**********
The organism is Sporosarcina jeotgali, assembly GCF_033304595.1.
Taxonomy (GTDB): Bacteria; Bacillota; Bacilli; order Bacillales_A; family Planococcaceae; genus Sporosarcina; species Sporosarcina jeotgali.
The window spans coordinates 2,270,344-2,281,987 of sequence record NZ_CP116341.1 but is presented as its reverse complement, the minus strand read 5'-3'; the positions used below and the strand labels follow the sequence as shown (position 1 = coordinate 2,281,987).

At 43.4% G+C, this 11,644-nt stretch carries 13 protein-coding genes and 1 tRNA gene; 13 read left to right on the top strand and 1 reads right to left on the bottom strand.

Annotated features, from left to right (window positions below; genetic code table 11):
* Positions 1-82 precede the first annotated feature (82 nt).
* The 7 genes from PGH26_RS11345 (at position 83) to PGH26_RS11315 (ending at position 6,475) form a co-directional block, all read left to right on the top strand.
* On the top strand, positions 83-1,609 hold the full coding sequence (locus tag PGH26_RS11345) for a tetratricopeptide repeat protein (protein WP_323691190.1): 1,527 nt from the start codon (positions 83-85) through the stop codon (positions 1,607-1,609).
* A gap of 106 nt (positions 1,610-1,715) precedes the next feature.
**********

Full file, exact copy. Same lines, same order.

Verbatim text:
The organism is Sporosarcina jeotgali, assembly GCF_033304595.1.
Taxonomy (GTDB): Bacteria; Bacillota; Bacilli; order Bacillales_A; family Planococcaceae; genus Sporosarcina; species Sporosarcina jeotgali.
The window spans coordinates 2,270,344-2,281,987 of sequence record NZ_CP116341.1 but is presented as its reverse complement, the minus strand read 5'-3'; the positions used below and the strand labels follow the sequence as shown (position 1 = coordinate 2,281,987).

At 43.4% G+C, this 11,644-nt stretch carries 13 protein-coding genes and 1 tRNA gene; 13 read left to right on the top strand and 1 reads right to left on the bottom strand.

Annotated features, from left to right (window positions below; genetic code table 11):
* Positions 1-82 precede the first annotated feature (82 nt).
* The 7 genes from PGH26_RS11345 (at position 83) to PGH26_RS11315 (ending at position 6,475) form a co-directional block, all read left to right on the top strand.
* On the top strand, positions 83-1,609 hold the full coding sequence (locus tag PGH26_RS11345) for a tetratricopeptide repeat protein (protein WP_323691190.1): 1,527 nt from the start codon (positions 83-85) through the stop codon (positions 1,607-1,609).
* A gap of 106 nt (positions 1,610-1,715) precedes the next feature.